Five Methods of Withdraw from Your Retirement Accounts to Avoid


You’ve saved for the last 40 years and are thinking about retirement. Now what?

Retirement is a monumental pivot in your financial journey. Prior to retirement, your goals were to accumulate as much wealth, in the right accounts as possible. Your discipline and consistency have paid off.

Your job now?

Create your own paycheck to last your entire life.

The skills that allowed you to save, are not the same skills that will not allow you to retire.

Prior to retirement, poor spending habits can be absorbed with a steady paycheck. Post-retirement, poor spending habits drain your portfolio. With unknown market conditions approaching retirement with a margin of safety is wise to allow for error to occur and success as the outcome.

Charlie Munger has a famous quote, “All I want to know is where I’m going to die, so I’ll never go there.” The key to solving difficult problems is to address them backward. By knowing what to avoid, you can uncover unique insights into the problem you’re looking to solve.

Method #1: Withdrawing from the wrong accounts at the wrong time

If you have properly prepared for retirement, you will have several buckets of money all taxed in different ways. The goal is to get you to pay as little tax as possible throughout your retirement. As a general rule, most retirees should spend down taxable money first, followed by tax-deferred, such as a traditional IRA or 401K, and lastly tax-free such as a Roth IRA.

Much like during your working years, you make more money each year as your spending is adjusted for inflation, you receive raises, and your skills increase. In retirement, Required Minimum Distributions (RMD) increase each year after age 72. If you’re pulling from your Roth IRA (which has no RMD) early, you’re missing out of the beauty of its future tax-free growth.

Method #2: Cashing Out Early

This goes without saying but if you pull your money out early, two things will occur:

  1. If you’re under age 59.5, you will incur a 10% penalty.
  2. You’re guaranteeing you’re to pay more taxes than necessary.

Flexibility in retirement is underrated.

Having both an emergency fund and a taxable brokerage account act as buffer if emergency spending is required. This avoids catastrophe (& increases peace of mind).

Method #3: Having Only Pre-Tax Money to Draw From

100% pre-tax dollars = 100% taxed as ordinary income

Pre-tax dollars are great because they allow you to receive a deduction for your contributions to a pre-tax account. If you contribute $10,000 to a 401k and you make $200,000, you’re only taxed on $190,000 of income.

If you continue to do this until retirement, say you’ve saved $2,000,000, you really only have ~$1,600,000 because you will pay ordinary income tax on every dollar taken out of this account.

How do you avoid this?

After you retire and before age 72 when Required Minimum Distributions (RMD) start there is a trough of income:

During this time, you can save money on taxes through a Roth conversion.

Paying today at a low rate today + taking it out at a higher rate later = tax savings!

Roth accounts grow tax-free in perpetuity.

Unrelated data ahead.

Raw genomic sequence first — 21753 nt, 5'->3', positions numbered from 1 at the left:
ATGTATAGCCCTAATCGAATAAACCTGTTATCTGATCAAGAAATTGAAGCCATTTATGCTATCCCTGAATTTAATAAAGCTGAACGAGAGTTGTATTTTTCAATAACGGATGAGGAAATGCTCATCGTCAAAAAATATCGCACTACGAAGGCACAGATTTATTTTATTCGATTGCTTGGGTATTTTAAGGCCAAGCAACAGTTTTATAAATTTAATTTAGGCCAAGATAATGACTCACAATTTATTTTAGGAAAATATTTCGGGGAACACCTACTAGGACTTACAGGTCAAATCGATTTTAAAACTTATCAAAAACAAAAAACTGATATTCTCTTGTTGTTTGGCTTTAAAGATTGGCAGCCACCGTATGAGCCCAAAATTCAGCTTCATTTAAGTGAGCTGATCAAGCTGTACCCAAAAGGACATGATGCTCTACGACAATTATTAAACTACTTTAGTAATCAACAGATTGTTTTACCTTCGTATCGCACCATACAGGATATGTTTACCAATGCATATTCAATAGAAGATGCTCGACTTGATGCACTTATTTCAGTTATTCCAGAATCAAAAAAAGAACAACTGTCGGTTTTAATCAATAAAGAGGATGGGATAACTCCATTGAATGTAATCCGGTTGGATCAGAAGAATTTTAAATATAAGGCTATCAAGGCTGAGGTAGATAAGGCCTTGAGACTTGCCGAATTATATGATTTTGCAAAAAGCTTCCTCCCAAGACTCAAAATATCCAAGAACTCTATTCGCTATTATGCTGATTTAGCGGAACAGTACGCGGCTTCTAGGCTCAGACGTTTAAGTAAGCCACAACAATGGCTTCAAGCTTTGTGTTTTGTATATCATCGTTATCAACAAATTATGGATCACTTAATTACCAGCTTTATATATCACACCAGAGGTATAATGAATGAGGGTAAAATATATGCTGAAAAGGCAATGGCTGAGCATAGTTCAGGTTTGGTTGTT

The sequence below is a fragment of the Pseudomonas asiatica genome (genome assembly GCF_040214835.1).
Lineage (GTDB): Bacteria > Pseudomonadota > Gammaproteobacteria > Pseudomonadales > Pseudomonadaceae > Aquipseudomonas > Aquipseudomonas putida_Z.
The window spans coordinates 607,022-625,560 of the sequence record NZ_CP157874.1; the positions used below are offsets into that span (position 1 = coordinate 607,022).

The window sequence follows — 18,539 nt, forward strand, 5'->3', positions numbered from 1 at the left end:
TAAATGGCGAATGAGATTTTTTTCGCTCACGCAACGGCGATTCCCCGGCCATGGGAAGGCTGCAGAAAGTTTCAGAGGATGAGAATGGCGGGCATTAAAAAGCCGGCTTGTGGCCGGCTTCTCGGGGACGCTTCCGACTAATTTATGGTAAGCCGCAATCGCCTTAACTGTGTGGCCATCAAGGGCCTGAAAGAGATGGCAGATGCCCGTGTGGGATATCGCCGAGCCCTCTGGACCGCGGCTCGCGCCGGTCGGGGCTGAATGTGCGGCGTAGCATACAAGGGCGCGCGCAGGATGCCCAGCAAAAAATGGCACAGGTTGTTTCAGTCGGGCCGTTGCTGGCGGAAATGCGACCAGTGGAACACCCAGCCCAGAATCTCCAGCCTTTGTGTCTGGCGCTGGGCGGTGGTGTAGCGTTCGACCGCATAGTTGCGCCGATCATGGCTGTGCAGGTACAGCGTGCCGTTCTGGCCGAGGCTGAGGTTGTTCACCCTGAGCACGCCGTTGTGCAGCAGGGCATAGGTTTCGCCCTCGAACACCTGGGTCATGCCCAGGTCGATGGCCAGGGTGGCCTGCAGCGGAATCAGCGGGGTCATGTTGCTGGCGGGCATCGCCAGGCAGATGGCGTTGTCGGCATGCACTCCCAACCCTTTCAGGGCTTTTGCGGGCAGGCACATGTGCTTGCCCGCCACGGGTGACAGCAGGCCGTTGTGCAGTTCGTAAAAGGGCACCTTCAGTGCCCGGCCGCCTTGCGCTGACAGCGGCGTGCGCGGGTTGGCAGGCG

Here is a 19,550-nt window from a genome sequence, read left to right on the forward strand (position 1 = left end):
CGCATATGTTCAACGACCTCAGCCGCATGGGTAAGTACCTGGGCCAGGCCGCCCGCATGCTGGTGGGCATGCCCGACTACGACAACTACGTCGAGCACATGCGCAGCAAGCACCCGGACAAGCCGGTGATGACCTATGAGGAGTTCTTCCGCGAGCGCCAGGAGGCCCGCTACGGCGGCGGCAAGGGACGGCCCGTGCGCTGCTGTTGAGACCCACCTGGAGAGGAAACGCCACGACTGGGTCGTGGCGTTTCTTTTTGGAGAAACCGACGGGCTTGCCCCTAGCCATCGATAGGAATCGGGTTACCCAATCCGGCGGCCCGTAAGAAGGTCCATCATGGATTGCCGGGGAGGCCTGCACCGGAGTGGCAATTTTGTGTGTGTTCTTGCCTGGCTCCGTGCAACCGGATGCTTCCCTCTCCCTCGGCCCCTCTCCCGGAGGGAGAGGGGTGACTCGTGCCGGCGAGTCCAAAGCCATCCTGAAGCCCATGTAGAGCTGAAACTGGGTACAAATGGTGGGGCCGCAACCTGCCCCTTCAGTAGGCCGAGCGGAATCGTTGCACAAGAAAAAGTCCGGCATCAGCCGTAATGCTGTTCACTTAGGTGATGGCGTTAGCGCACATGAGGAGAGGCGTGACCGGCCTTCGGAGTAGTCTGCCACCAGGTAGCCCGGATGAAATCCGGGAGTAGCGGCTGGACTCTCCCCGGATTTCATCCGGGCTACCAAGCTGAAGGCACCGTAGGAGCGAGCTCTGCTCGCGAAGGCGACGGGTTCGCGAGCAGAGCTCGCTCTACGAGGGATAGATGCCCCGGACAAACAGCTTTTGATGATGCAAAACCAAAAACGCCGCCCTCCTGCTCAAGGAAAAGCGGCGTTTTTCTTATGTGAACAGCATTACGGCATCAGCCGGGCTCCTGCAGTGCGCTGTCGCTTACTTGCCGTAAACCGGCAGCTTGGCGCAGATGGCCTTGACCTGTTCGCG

Method #4: Claiming Social Security Too Early

You can begin to claim social security at age 62, but there are two caveats:

  1. You’ll receive a 30% reduction in benefits you receive
  2. If you’re still working, your benefit amount in 2022 is reduced $1 for every $2 earned above $19,560 until the year of Full Retirement Age (at which point your reduction is expanded to $1 for every $3 earned).

The biggest factors in determining when to take social security are your personal health and family longevity.

Unless your family history and personal health point towards premature passing (before age ~75). Waiting until Full Retirement Age is a good start. Making a small mistake here can needlessly cost you tens of thousands of dollars.

Method #5: Only Following the 4% Rule

Most people who are at all financially savvy have heard of the 4% Rule. This heuristic goes back 1994 research published by William Bengen where he investigated how much can be safely withdrawn from a portfolio each year.

After backtesting amidst historical market prices dating back to 1926, he concluded that 4.15% was safe to withdraw every year and after some rounding, the 4% Rule was born!

The 4% Rule is a good starting point, but it has been updated with further research since Bengen’s initial research was published.

By adding different asset classes, such as small-cap stocks, international stocks, and a decision-based spending framework, there’s flexibility to this rule.

Some additional rules to consider are as follows:

  • The Withdrawal Rule:  withdrawals are frozen relative to inflation in years following a negative return. This happened to many retirees in the crash of 2008 who saw their savings dwindle and had no choice but to spend down some of their assets to pay living expenses.
  • The Portfolio Management Rule: gains are extracted from asset classes that perform well one year and are set aside in a cash account to fund future withdrawals. This turns a loss into a win.
  • The Capital Preservation Rule: spending is cut by 10% if the withdrawal rate rises above 20% of the initial rate. You limit the amount of spending power lost in years of high inflation or a recession.
  • The Prosperity Rule: this is the opposite of the Capital Preservation Rule and lets you enjoy the good years by increasing spending by 10% when the withdrawal rate falls by 20% below the initial rate. If your spending is reduced in a recession, it can increase in a market expansion.

Rules provide a good framework but don’t serve as absolutes. Ensuring flexibility relative to your situation is key for a successful retirement.

By considering new perspectives you’re exposed to new insights.

Avoid poor decisions is easier than seeking brilliance.